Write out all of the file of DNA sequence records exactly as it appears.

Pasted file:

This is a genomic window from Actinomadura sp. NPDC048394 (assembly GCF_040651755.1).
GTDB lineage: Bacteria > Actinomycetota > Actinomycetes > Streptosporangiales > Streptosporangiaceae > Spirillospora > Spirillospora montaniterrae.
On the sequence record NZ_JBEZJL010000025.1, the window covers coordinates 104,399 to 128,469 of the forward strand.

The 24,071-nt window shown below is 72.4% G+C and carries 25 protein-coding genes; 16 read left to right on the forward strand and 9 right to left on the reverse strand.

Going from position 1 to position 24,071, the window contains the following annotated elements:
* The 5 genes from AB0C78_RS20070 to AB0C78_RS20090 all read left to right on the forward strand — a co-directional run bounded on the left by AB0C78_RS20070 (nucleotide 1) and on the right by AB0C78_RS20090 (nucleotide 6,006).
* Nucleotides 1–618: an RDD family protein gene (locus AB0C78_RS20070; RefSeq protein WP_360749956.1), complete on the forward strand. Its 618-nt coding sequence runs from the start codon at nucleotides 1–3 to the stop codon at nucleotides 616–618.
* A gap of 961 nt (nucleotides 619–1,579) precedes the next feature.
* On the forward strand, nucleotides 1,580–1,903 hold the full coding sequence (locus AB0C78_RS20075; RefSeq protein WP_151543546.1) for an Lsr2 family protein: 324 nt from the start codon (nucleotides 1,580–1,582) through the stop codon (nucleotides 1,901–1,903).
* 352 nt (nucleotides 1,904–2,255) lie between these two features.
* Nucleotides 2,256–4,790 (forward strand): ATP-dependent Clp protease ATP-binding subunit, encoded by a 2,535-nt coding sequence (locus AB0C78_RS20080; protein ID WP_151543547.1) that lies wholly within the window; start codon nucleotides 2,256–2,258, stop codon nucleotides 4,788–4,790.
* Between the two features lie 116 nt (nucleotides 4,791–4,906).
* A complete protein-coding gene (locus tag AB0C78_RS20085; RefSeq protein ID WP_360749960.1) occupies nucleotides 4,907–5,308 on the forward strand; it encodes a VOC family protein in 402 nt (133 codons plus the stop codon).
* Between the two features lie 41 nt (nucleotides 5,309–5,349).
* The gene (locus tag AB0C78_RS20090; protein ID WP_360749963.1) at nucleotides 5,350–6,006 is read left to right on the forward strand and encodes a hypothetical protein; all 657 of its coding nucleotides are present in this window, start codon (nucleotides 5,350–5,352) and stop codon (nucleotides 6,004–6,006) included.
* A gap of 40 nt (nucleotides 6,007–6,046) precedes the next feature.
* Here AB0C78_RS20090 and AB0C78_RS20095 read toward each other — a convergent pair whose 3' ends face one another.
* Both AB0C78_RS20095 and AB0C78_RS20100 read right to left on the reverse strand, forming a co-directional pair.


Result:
This is a genomic window from Actinomadura sp. NPDC048394 (assembly GCF_040651755.1).
GTDB lineage: Bacteria > Actinomycetota > Actinomycetes > Streptosporangiales > Streptosporangiaceae > Spirillospora > Spirillospora montaniterrae.
On the sequence record NZ_JBEZJL010000025.1, the window covers coordinates 104,399 to 128,469 of the forward strand.

The 24,071-nt window shown below is 72.4% G+C and carries 25 protein-coding genes; 16 read left to right on the forward strand and 9 right to left on the reverse strand.

Going from position 1 to position 24,071, the window contains the following annotated elements:
* The 5 genes from AB0C78_RS20070 to AB0C78_RS20090 all read left to right on the forward strand — a co-directional run bounded on the left by AB0C78_RS20070 (nucleotide 1) and on the right by AB0C78_RS20090 (nucleotide 6,006).
* Nucleotides 1–618: an RDD family protein gene (locus AB0C78_RS20070; RefSeq protein WP_360749956.1), complete on the forward strand. Its 618-nt coding sequence runs from the start codon at nucleotides 1–3 to the stop codon at nucleotides 616–618.
* A gap of 961 nt (nucleotides 619–1,579) precedes the next feature.
* On the forward strand, nucleotides 1,580–1,903 hold the full coding sequence (locus AB0C78_RS20075; RefSeq protein WP_151543546.1) for an Lsr2 family protein: 324 nt from the start codon (nucleotides 1,580–1,582) through the stop codon (nucleotides 1,901–1,903).
* 352 nt (nucleotides 1,904–2,255) lie between these two features.
* Nucleotides 2,256–4,790 (forward strand): ATP-dependent Clp protease ATP-binding subunit, encoded by a 2,535-nt coding sequence (locus AB0C78_RS20080; protein ID WP_151543547.1) that lies wholly within the window; start codon nucleotides 2,256–2,258, stop codon nucleotides 4,788–4,790.
* Between the two features lie 116 nt (nucleotides 4,791–4,906).
* A complete protein-coding gene (locus tag AB0C78_RS20085; RefSeq protein ID WP_360749960.1) occupies nucleotides 4,907–5,308 on the forward strand; it encodes a VOC family protein in 402 nt (133 codons plus the stop codon).
* Between the two features lie 41 nt (nucleotides 5,309–5,349).
* The gene (locus tag AB0C78_RS20090; protein ID WP_360749963.1) at nucleotides 5,350–6,006 is read left to right on the forward strand and encodes a hypothetical protein; all 657 of its coding nucleotides are present in this window, start codon (nucleotides 5,350–5,352) and stop codon (nucleotides 6,004–6,006) included.
* A gap of 40 nt (nucleotides 6,007–6,046) precedes the next feature.
* Here AB0C78_RS20090 and AB0C78_RS20095 read toward each other — a convergent pair whose 3' ends face one another.
* Both AB0C78_RS20095 and AB0C78_RS20100 read right to left on the reverse strand, forming a co-directional pair.